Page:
Is this too much heat..?

I have an AMD X2 64 BE 5000+ with a XIGMATEK HDT-S963 92mm Rifle CPU Cooler. The idel temp. is around 104F, the CPU voltage is 1.35v. Is the temp too high for an idle CPU? Could lower the CPU voltage helps bring the temp down a bit? What happens if you lower the CPU voltage? I use arctic silver and spread a thin layer through most of the CPU. I also applied a thin layer on the surface of the cooler to cover any crevices.

Also, the cooler is a bit noisy imo. I've seen some home built pc that is totally silent. I mean you can't hear it running at all, like a proprietary pc. How do I obtain that noise level?

14 answers Last reply
More about heat
  1. I was worried until i saw it was Farenhight.

    On average, most CPU's idle around 45 degrees CELCIUS. 65 Celcius at full load is my accepted maximum allowed heat (although some are comforatble up to 75 degrees C).

    In short, your perfectly fine.
  2. Thanks for your input gamerk. I was wondering by lowering the CPU voltage would cool it down a bit, but will its performance by interrupted.
  3. alphaman9 said:
    Thanks for your input gamerk. I was wondering by lowering the CPU voltage would cool it down a bit, but will its performance by interrupted.

    Lower voltage will decrease its stability, but not decrease performance. Ideally, get the voltage to the lowest possible point for a given clock rate that is still stable.
  4. where do you live at? hot california weather (avg. 100F daily) has brought my cpu idling up to 45C at first i was worried than i realized it was the hot weather...
  5. Yeah I am in LA, and my case temp was 95 degrees today.

    If you want your machine to run cooler with out upgrading the cooling solution, you would have to try underclocking.
  6. I live in San Diego..yep felt the heat yesterday. The voltage is set to default..1.35v and that's the lowest it'll go. My CPU is AMD 64 Brisbane 5000+ BE, the clock speed is 266Mhz, multiplier is 13. I checked the cpu temp yesterday and it was at 64 C @_@...holy cow and that was at idle. Oh, I'm not overclocking it. My cooler is a Xigmatek HDTs963.
  7. Quote:
    I checked the cpu temp yesterday and it was at 64 C

    WAY too high for idle.

    Sounds like you applied too much TIM, and the CPu is now being insulated, causing the heat to build up instead of transfer.

    Remove the HSF, clean off all the TIM everywhere, then reapply with a drop on the center of the CPu, about the size of a grain of rice. Reattach your HSF and go.
  8. What do I clean it with? Do I need to clean the bottom of the HSF as well? What applying the TIM, do I need to spread it out or just put a drop in the center and put the HSF over it?

    Thank you for the helpful tips.
  9. This sounds weird but, I have used rubbing alcohol and packing peanuts before and it worked great.
  10. Packing peanut?? Is it loaded with static electricity?
  11. Yes, you need to clean the TIM off both the CPu and HSF. Wipe it off with a paper towel / coffee filter / cotton swabs / whatever, and rubbing alcohol (over 90%).

    When it's all clean, just put one drop on the CPu, in the center. Don't spread it out. Press and secure your HSF. Away you go.

    On the issue of packing peanuts, I can't comment, because I have no idea. I wouldn't try it though.
  12. Once again..thank you all..especially seboj. I used to ship items on fleebay and use packing peanuts. A few of them stuck to my hand and I can't shake them off. They do have static electricity because they have the contents of a styrofoam.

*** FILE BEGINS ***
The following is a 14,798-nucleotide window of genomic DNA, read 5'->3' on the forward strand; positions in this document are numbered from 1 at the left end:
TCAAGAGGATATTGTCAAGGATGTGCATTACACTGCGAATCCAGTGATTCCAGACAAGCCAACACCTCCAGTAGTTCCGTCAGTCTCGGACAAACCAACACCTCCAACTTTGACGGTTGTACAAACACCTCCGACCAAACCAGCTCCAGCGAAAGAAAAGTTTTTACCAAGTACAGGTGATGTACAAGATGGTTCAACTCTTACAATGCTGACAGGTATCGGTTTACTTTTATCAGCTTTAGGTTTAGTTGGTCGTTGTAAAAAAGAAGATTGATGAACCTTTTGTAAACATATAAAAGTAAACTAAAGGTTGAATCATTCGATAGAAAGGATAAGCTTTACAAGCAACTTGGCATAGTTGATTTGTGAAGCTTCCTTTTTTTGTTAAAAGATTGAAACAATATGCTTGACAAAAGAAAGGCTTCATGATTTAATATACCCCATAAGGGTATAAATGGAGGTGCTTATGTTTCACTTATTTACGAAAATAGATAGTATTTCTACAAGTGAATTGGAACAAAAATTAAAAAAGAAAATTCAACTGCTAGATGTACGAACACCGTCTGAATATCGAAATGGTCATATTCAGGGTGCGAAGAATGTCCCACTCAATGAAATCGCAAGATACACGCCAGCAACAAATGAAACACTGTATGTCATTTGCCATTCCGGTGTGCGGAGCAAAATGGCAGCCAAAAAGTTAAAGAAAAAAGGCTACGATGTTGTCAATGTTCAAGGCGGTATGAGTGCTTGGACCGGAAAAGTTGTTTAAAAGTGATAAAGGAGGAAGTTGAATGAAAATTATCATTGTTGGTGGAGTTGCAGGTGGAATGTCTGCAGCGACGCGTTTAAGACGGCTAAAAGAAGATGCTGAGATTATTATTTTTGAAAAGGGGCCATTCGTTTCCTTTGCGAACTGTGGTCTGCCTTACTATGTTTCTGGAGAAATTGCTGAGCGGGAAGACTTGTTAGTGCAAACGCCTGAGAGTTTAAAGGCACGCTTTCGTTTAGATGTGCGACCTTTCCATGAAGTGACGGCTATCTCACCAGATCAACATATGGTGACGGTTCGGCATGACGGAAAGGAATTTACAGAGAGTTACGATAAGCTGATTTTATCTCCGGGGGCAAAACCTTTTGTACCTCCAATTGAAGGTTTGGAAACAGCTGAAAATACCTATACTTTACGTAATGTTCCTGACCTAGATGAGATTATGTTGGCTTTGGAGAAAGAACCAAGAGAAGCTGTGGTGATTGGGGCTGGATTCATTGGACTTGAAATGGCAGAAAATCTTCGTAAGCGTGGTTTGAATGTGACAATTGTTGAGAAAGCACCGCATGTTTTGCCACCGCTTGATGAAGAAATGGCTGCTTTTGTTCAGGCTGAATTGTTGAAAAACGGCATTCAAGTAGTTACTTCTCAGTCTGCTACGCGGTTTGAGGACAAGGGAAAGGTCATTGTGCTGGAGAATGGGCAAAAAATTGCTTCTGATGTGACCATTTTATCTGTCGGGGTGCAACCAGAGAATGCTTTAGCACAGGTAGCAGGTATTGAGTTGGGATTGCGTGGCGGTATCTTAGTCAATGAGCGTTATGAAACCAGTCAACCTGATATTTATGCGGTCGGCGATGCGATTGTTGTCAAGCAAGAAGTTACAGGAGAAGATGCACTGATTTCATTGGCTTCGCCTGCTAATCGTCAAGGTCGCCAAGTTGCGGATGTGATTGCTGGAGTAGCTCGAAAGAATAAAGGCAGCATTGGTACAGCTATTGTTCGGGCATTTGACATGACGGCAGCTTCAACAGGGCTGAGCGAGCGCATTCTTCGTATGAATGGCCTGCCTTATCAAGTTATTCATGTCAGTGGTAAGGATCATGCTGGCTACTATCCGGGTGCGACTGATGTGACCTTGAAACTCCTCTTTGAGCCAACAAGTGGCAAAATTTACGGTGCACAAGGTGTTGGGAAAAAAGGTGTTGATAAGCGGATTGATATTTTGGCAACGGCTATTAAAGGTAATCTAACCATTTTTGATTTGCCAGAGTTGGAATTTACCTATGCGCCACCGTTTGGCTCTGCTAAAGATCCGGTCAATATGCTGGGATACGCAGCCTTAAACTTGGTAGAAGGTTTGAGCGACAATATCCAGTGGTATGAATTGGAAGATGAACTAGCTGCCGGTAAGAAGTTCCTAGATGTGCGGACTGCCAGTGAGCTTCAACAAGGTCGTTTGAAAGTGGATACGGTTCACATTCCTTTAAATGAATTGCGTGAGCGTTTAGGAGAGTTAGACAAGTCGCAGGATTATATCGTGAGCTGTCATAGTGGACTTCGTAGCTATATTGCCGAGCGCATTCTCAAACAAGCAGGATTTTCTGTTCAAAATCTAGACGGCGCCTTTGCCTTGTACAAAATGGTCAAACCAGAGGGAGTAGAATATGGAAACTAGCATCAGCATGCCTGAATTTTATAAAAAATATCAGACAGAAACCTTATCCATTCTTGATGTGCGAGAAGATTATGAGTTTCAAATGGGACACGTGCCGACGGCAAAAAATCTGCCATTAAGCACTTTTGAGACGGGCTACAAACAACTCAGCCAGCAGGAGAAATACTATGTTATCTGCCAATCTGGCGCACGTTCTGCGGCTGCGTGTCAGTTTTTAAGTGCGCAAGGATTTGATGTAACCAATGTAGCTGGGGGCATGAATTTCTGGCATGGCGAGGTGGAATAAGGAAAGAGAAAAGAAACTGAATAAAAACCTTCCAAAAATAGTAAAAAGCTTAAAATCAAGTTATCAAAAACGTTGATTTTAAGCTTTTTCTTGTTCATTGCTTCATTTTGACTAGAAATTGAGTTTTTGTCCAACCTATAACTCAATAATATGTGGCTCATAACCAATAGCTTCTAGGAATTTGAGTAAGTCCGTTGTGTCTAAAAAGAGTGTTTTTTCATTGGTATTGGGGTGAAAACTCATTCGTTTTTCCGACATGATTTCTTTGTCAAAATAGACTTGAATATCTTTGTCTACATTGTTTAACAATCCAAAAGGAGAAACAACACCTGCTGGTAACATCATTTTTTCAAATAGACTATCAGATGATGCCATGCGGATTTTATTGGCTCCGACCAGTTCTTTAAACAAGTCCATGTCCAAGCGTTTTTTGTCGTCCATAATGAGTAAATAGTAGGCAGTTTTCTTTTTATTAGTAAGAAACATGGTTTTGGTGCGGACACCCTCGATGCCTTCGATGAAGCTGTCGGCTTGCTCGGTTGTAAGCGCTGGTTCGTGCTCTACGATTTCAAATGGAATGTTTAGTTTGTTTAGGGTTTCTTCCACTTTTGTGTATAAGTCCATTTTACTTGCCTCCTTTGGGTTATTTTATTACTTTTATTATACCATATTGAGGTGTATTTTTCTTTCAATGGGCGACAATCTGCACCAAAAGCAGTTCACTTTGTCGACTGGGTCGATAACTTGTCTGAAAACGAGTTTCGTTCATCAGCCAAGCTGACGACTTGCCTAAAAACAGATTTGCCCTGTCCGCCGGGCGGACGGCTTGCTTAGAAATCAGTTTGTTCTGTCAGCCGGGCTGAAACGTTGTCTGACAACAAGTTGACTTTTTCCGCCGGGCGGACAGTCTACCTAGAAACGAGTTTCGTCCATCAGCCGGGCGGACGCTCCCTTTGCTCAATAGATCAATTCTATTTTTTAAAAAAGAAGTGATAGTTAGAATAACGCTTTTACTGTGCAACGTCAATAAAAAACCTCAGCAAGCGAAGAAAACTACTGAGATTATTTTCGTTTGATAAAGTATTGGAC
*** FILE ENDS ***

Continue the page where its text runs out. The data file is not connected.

13. Quote:
    Packing peanut?? Is it loaded with static electricity?

    Naw these were pretty old and kind of separated from the group, ran out of other materials and too my surprise they worked very well.
  14. I'd be careful using packing peanuts. Not only do you have to worry about static, but they can cause lots of grief. I just spent hours trying to figure out what was wrong with my board. It was running fine for weeks. I shut it down to re-route the power cord in an effort to make under my desk look somewhat organized. I turned it back on, and it wouldn't even POST. I disconnected all my USB devices, and no luck. I disconnected my drives, and it started working. I plugged the drives back in, and it worked. I shut down, and it wouldn't power up again. I kept pulling things out, eventually finding a different component that, when removed, would make it POST again, only to have it fail after I shut it down. Eventually, I had everthing out, including RAM and memory, and replaced the power supply and CPU with another. It gave me some error beeps. I shut it off, and powered up again, and it was dead again, no POST, no beeps, and I didn't even touch anything.

    I was just about to call up Asus and request another RMA (I just got this back not too long ago) when I noticed a tiny piece of a packing peanut sitting on the motherboard. I pulled it off, and it's worked beautifully since. It must've been sucked in by the fan. I didn't think a tiny piece like that would cause problems. It was too small to test, so I found a larger piece and hooked it up to a multi-meter. Sure enough, it was conductive. It must have been shorting something out. When I started moving things around, it eventually was knocked around enough so it wasn't causing a problem. After awhile, the fans would make it move back into a "bad" position.

    So, I guess the moral is be careful with packing peanuts. They may look innocent, but some of them are conductive. I'm just lucky it was a harmless short and I didn't fry my entire system.

    Which means the second moral is to get a good dust screen on your chasis fan intakes so you don't suck tiny pieces of conductive material into your computer.
Ask a new question

Read More

CPUs Cooling Heat